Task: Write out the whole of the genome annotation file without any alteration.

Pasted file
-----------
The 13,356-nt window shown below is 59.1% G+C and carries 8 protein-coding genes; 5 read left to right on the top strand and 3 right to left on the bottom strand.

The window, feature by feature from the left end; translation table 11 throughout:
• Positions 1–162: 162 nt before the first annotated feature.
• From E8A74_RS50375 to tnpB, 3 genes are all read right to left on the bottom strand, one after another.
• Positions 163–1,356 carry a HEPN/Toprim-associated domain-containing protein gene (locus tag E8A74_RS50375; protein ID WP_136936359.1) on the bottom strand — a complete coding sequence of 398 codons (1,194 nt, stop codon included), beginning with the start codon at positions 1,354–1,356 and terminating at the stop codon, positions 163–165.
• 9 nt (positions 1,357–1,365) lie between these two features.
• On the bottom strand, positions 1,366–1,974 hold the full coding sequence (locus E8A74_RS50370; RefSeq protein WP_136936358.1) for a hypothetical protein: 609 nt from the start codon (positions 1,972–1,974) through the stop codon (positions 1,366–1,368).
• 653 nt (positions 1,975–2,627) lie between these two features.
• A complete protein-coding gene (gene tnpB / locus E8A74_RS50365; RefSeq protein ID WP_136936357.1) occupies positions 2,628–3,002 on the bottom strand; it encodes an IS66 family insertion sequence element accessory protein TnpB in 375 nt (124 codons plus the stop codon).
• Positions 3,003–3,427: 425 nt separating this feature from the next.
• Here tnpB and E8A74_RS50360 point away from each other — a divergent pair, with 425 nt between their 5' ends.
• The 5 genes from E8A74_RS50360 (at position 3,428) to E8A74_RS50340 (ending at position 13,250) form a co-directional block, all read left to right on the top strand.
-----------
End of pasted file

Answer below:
The 13,356-nt window shown below is 59.1% G+C and carries 8 protein-coding genes; 5 read left to right on the top strand and 3 right to left on the bottom strand.

The window, feature by feature from the left end; translation table 11 throughout:
• Positions 1–162: 162 nt before the first annotated feature.
• From E8A74_RS50375 to tnpB, 3 genes are all read right to left on the bottom strand, one after another.
• Positions 163–1,356 carry a HEPN/Toprim-associated domain-containing protein gene (locus tag E8A74_RS50375; protein ID WP_136936359.1) on the bottom strand — a complete coding sequence of 398 codons (1,194 nt, stop codon included), beginning with the start codon at positions 1,354–1,356 and terminating at the stop codon, positions 163–165.
• 9 nt (positions 1,357–1,365) lie between these two features.
• On the bottom strand, positions 1,366–1,974 hold the full coding sequence (locus E8A74_RS50370; RefSeq protein WP_136936358.1) for a hypothetical protein: 609 nt from the start codon (positions 1,972–1,974) through the stop codon (positions 1,366–1,368).
• 653 nt (positions 1,975–2,627) lie between these two features.
• A complete protein-coding gene (gene tnpB / locus E8A74_RS50365; RefSeq protein ID WP_136936357.1) occupies positions 2,628–3,002 on the bottom strand; it encodes an IS66 family insertion sequence element accessory protein TnpB in 375 nt (124 codons plus the stop codon).
• Positions 3,003–3,427: 425 nt separating this feature from the next.
• Here tnpB and E8A74_RS50360 point away from each other — a divergent pair, with 425 nt between their 5' ends.
• The 5 genes from E8A74_RS50360 (at position 3,428) to E8A74_RS50340 (ending at position 13,250) form a co-directional block, all read left to right on the top strand.